Regression of ocular adnexal lymphoma after Chlamydia psittaci-eradicating antibiotic therapy

Andrés J M Ferreri, Maurilio Ponzoni, Massimo Guidoboni, Carlo De Conciliis, Antonio Giordano Resti, Benedetta Mazzi, Antonia Anna Lettini, Judit Demeter, Stefania Dell'Oro, Claudio Doglioni, Eugenio Villa, Mauro Boiocchi, Riccardo Dolcetti

Research output: Contribution to journalArticlepeer-review


Purpose: Some infectious agents contributing to lymphomagenesis have been considered targets for new therapeutic strategies. Chlamydia psittaci DNA has been detected in 80% of ocular adnexal lymphomas. The present pilot study was carried out to assess whether C psittaci-eradicating antibiotic therapy is associated with tumor regression in ocular adnexal lymphomas. Patients and Methods: Nine patients with C psittaci-positive marginal-zone B-cell lymphoma of the ocular adnexa at diagnosis or relapse were treated with doxycycline 100 mg, bid orally, for 3 weeks. The presence of C psittaci DNA in peripheral-blood mononuclear cells (PBMCs) was also assessed before and after treatment in seven patients. Objective lymphoma regression was assessed 1, 3, and 6 months after therapy conclusion and every 6 months during follow-up. Results: All patients completed antibiotic therapy with excellent tolerability. At 1 month from doxycycline assumption, chlamydial DNA was no longer detectable in PBMCs of all four positive patients. Objective response was complete in two patients, partial response (> 50%) was observed in two patients, and minimal response (<50%) was observed in three patients. Duration of response in the seven responders was 12+, 29+, 31+, 8+, 7+, 2+, and 1+ months, respectively. Conclusion: C psittaci-eradicating antibiotic therapy with doxycycline is followed by objective response in patients with ocular adnexal lymphoma, even after multiple relapses of the disease. A confirmatory, large, phase II trial is warranted to confirm whether this fast, cheap, and well-tolerated therapy could replace other more aggressive strategies as first-line treatment against ocular adnexal lymphomas.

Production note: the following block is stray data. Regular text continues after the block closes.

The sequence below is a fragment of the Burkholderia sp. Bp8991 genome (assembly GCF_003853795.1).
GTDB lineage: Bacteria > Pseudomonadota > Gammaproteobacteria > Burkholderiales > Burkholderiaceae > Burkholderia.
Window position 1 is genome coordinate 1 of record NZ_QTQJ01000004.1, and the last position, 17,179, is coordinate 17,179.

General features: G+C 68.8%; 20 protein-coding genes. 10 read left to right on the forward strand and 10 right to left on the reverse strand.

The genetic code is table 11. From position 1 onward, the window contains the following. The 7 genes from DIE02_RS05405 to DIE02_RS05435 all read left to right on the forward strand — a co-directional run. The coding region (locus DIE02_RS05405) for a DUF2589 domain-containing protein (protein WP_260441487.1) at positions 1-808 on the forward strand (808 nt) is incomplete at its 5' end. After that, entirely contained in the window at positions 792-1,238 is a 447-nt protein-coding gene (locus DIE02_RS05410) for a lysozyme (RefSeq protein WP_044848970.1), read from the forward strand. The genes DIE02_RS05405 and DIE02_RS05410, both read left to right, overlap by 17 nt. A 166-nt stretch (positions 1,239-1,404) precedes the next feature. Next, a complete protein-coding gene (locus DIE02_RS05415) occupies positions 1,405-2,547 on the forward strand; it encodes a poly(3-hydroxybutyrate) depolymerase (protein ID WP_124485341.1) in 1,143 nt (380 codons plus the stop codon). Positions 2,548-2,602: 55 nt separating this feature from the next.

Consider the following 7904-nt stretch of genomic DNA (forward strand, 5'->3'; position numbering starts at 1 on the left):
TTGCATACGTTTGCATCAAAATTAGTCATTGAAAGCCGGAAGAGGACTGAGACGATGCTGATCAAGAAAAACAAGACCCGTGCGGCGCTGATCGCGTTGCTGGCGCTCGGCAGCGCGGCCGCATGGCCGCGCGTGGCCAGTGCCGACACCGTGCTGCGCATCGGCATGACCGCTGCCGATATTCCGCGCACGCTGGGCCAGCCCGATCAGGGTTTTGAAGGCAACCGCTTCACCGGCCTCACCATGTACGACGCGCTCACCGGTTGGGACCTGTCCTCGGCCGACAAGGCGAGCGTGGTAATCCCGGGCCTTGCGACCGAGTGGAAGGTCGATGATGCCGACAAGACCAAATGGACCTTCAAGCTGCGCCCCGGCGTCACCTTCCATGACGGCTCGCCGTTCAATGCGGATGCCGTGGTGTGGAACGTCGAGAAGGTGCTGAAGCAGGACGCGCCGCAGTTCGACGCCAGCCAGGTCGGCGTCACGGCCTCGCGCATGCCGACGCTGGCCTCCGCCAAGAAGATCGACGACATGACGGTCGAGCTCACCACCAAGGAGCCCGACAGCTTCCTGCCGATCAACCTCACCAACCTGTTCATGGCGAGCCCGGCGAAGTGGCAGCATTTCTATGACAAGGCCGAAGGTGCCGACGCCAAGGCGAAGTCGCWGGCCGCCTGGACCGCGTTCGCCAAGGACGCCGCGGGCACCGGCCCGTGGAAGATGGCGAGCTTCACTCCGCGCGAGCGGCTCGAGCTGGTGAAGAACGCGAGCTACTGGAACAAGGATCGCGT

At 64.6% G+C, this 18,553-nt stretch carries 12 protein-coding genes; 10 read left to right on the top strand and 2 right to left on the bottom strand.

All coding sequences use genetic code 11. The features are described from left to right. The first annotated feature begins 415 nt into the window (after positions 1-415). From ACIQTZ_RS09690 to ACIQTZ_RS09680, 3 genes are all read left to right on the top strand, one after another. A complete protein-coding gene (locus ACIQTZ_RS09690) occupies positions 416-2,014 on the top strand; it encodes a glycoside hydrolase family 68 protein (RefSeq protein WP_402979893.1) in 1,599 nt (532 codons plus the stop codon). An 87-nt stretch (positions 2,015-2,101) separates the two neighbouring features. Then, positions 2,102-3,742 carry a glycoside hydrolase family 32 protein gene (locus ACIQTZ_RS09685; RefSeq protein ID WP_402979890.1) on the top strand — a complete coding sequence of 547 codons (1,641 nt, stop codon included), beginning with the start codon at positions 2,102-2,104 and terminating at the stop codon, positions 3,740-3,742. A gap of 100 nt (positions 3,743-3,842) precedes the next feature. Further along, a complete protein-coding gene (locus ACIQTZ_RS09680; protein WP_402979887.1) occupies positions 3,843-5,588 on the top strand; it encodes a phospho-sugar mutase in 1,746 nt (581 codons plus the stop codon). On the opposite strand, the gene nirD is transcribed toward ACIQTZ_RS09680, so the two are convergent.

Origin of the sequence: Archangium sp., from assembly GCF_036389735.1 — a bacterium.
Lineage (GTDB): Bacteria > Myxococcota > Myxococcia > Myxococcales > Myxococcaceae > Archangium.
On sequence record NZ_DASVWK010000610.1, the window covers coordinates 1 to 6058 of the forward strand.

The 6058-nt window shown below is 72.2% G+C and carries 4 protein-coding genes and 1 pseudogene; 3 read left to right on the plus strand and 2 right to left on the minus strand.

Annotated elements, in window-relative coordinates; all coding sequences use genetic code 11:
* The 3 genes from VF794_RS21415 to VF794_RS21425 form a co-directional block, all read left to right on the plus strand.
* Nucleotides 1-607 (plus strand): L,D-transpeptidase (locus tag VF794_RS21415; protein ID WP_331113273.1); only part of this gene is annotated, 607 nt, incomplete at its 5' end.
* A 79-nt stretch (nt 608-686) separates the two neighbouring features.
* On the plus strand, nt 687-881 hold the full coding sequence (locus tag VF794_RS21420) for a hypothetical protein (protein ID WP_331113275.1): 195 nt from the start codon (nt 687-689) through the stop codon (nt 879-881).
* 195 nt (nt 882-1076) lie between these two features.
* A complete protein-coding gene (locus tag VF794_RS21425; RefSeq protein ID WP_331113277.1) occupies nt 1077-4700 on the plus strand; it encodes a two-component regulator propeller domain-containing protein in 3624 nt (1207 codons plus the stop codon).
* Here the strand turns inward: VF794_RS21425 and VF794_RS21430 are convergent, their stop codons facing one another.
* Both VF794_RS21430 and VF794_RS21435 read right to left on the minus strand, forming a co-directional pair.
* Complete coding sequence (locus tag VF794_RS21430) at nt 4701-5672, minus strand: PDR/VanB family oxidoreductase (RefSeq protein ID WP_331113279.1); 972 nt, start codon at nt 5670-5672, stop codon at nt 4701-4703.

Original languageEnglish
Pages (from-to)5067-5073
Number of pages7
JournalJournal of Clinical Oncology
Issue number22
Publication statusPublished - 2005

ASJC Scopus subject areas

  • Cancer Research
  • Oncology


Dive into the research topics of 'Regression of ocular adnexal lymphoma after Chlamydia psittaci-eradicating antibiotic therapy'. Together they form a unique fingerprint.

Cite this